After last week’s cliffhanger/reveal, Alana and Freddie are spirited away in the season’s penultimate episode to make room for Bedelia du Maurier. Hannibal’s therapist has been tracked down by the FBI (or rather, Gillian Anderson has been tracked down by Hannibal‘s producers) to provide insight into just how the good doctor works his magic. By the end of “Tome-Wan,” Will Graham witnesses a demonstration of how Hannibal’s “persuasion” translates into the grisly final product. Before all everything’s place for Jack and Hannibal to duke it out, it’s only natural that “Tome-Wan” gives us one of our first examples of Hannibal in action.
We’ve seen sporadic examples of the psychiatrist’s violence before: the blur of motion before Beverly Katz met her demise, the office scene back in season one. But “Tome-Wan” is the first time we see the work that goes into creating one of the show’s infamous murder tableaux from start to finish—though in this case, Hannibal’s chosen victim is still alive, trapped behind a mask. Mason Verger makes for a gorgeous living corpse all the same, framed in embroidered bed sheets and a Regina George-esque metal halo. It’s the only time Hannibal‘s ever ventured into Dexter territory, giving us a death that’s moral as well as gruesome.
As Will is well aware, however, Hannibal’s hatred for Mason hardly comes from a place of empathy. Margot’s forced abortion, after all, was simply a prompt for Will to seek out vengeance, another chess move in Hannibal’s long game. Hannibal has never been offended by Mason’s appalling treatment of his own sister; he simply views him as “rude,” and one should always eat the rude. Seems like more than a “vagary” to me, although Will’s right that Hannibal’s euphemistic speeches don’t make for compelling evidence. They’re hard enough for the audience to parse, let alone a court.
Jack and Will, as last week’s ending made it easy to guess, are attempting to finally catch Hannibal in the act. Mason Verger theoretically presents the perfect opportunity, and Will and Hannibal spend most of their screen time together in a tug o’ war over who should do the deed. But as Bedelia warns them, in a speech that deifies Hannibal just slightly more than necessary, this particularly serial killer didn’t get where he is today by letting the FBI pull a fast one. This is the man, after all, who convinced Miriam Lass her torturer was an incompetent hospital administrator.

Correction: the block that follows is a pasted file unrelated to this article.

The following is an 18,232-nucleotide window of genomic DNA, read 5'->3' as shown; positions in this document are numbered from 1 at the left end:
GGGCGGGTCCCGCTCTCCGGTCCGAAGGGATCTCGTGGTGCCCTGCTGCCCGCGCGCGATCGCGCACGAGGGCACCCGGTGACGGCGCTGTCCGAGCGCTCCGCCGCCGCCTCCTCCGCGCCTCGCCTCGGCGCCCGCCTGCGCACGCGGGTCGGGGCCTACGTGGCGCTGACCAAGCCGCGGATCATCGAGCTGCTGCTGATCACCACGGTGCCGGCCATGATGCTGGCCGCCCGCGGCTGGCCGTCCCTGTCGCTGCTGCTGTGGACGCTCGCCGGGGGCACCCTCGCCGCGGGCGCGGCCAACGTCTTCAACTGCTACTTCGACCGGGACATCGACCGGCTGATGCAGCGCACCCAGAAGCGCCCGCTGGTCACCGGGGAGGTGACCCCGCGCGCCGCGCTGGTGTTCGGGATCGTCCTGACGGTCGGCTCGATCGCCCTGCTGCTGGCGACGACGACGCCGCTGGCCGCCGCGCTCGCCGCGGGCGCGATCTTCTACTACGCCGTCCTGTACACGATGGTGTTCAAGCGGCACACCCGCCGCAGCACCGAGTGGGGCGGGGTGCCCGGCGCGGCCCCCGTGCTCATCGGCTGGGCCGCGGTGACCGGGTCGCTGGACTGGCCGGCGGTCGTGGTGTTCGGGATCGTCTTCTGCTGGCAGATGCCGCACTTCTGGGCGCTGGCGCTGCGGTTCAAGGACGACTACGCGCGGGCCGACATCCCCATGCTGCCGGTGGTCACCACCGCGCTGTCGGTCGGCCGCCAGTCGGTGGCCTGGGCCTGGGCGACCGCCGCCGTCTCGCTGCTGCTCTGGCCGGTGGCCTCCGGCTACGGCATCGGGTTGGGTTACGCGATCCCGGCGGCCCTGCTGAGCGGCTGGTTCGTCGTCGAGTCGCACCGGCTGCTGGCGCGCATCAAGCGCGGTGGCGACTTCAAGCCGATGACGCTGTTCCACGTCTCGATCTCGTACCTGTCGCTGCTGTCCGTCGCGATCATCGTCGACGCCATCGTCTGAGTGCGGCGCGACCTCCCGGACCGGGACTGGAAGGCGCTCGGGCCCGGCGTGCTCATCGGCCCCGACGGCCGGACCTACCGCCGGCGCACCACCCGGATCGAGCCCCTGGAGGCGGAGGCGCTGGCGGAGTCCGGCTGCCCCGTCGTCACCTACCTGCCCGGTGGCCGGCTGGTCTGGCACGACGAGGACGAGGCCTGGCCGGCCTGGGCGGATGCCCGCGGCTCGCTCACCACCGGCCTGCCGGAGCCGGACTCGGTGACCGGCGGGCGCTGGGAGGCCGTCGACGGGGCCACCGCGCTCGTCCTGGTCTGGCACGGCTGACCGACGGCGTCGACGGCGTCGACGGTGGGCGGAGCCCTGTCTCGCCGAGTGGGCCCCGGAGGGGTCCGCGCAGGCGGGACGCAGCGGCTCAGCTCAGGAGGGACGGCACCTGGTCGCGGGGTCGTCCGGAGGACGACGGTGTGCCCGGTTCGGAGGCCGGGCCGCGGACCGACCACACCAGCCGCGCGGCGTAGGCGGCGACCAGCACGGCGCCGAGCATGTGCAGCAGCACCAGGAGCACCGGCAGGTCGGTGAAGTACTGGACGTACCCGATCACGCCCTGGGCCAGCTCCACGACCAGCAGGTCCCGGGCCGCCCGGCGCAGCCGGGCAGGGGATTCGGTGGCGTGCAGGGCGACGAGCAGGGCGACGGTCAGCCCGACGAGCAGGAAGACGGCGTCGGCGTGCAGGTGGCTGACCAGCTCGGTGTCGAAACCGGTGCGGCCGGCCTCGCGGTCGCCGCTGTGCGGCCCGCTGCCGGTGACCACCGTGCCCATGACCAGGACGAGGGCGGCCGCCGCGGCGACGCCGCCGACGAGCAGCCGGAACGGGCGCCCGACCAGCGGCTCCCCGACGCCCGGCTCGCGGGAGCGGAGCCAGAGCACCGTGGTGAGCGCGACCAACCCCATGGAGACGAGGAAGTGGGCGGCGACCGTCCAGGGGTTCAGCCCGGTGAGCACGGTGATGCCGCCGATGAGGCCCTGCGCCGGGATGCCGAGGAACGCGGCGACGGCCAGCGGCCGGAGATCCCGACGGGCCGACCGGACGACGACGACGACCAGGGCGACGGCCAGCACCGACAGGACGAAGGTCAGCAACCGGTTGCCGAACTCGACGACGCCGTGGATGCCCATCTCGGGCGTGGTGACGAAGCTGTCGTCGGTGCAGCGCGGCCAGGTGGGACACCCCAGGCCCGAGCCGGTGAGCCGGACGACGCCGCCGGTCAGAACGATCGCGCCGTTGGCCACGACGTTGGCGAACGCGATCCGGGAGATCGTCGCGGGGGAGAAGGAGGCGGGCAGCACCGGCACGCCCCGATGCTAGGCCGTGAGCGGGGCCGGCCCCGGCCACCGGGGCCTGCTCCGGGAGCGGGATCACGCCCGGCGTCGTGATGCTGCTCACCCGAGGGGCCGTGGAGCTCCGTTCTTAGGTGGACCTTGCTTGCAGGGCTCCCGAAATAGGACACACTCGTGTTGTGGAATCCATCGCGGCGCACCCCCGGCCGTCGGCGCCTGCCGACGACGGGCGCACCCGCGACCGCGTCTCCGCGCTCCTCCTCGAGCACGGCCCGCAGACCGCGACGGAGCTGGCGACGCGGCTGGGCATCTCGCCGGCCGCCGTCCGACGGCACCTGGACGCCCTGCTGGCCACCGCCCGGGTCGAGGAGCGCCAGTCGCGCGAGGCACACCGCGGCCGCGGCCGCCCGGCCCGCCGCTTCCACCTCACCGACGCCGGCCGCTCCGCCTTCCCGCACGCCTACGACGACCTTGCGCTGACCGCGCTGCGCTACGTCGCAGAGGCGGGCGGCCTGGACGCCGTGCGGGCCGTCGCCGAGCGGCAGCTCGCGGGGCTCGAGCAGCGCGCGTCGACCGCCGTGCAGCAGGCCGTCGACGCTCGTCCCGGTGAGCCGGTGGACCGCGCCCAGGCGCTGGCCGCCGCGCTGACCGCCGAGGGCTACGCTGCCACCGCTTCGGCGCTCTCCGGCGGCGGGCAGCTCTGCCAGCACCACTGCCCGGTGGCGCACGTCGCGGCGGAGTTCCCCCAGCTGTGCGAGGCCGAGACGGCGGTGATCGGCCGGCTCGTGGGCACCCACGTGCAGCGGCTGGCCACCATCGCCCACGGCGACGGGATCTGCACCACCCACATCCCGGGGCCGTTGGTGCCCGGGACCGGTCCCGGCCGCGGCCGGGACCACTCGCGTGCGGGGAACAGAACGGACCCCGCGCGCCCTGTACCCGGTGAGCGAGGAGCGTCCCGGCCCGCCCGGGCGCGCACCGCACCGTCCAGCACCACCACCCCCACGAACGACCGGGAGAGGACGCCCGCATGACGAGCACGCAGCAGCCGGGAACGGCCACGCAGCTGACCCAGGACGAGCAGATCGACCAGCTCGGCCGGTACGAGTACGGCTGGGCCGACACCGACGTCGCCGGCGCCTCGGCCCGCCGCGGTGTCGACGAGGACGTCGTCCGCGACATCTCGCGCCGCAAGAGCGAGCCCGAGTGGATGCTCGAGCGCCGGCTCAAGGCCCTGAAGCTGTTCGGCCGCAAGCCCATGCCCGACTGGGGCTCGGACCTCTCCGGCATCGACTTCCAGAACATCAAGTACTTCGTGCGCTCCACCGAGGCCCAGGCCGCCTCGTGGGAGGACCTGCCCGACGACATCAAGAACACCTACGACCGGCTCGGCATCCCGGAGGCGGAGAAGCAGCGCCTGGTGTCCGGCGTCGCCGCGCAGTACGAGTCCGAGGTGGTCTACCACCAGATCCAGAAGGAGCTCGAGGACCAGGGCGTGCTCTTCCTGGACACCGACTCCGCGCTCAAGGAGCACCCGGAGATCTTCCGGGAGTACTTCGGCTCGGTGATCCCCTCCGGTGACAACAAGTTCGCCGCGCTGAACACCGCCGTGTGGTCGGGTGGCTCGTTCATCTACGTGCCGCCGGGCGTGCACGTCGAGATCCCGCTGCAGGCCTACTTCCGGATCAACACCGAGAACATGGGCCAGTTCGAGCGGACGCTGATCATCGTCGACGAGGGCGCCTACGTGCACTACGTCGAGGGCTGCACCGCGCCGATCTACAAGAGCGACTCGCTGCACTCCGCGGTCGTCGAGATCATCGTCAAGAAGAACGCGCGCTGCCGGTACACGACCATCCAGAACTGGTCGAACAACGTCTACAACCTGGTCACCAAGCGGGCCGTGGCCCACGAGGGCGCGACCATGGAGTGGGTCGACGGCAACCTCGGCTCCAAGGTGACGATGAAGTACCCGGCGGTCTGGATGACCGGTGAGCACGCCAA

Bedelia finally reveals to us what happened between her and the patient that attacked her, an incident that makes much more sense considering the insights Randall Tier allows into the kinds of people Hannibal’s former charges turn out to be. I’d forgotten that said patient used to be in Hannibal’s care, but Bedelia’s story is a perfect illustration of how far-reaching his poisonous influence becomes. Hannibal turns one patient into a walking time bomb; said patient turns on another doctor and forces her to act in self-defense, making Bedelia’s first kill an exact parallel to Will’s. Gillian Anderson sells Bedelia’s strange mix of remorse and unapologetic frankness to a tee. She did what she had to do, yet she understands why she had to do it and how her actions bound her to a psychopath.
Will, she admits, at least has the advantage of being “aware.” He’s also built up Hannibal’s trust by being unflinchingly honest with him. He uses his confession that Mason will probably attempt to murder Hannibal, for example, as a means to demonstrate his darker tendencies: “I wanted to see what would happen.” Later, he tells Hannibal he’s perfectly aware that his isolation from Abby, Alana, and nearly everyone else is his doctor’s doing, a tactic he attributes to jealousy. And in the ultimate vote of confidence, he cuts Hannibal free from his restraints in Mason’s slaughterhouse rather than indulge his fantasies about that exact same situation.
For a split second, we’re allowed to believe that Will’s succeeded in his entrapment, and that Hannibal was reckless enough to literally snap the hallucinating Mason’s neck in front of his foil. Unfortunately, the surgeon knows exactly what angle will simply break bone. The flesh-eating pig incident doesn’t finally out Hannibal to the FBI; it puts distance between Will and Jack by creating a secret no one—not Hannibal, not Will, and out of a desire to get even on his own, not even Mason—will rat out to the FBI agent. Jack knows Will has to hide certain things from him in his quest to “hook” their chosen target, but even he likely didn’t expect those things to include feeding an Italian henchmen to some murderous livestock. Or watching a drugged-out sadist devour his own nose.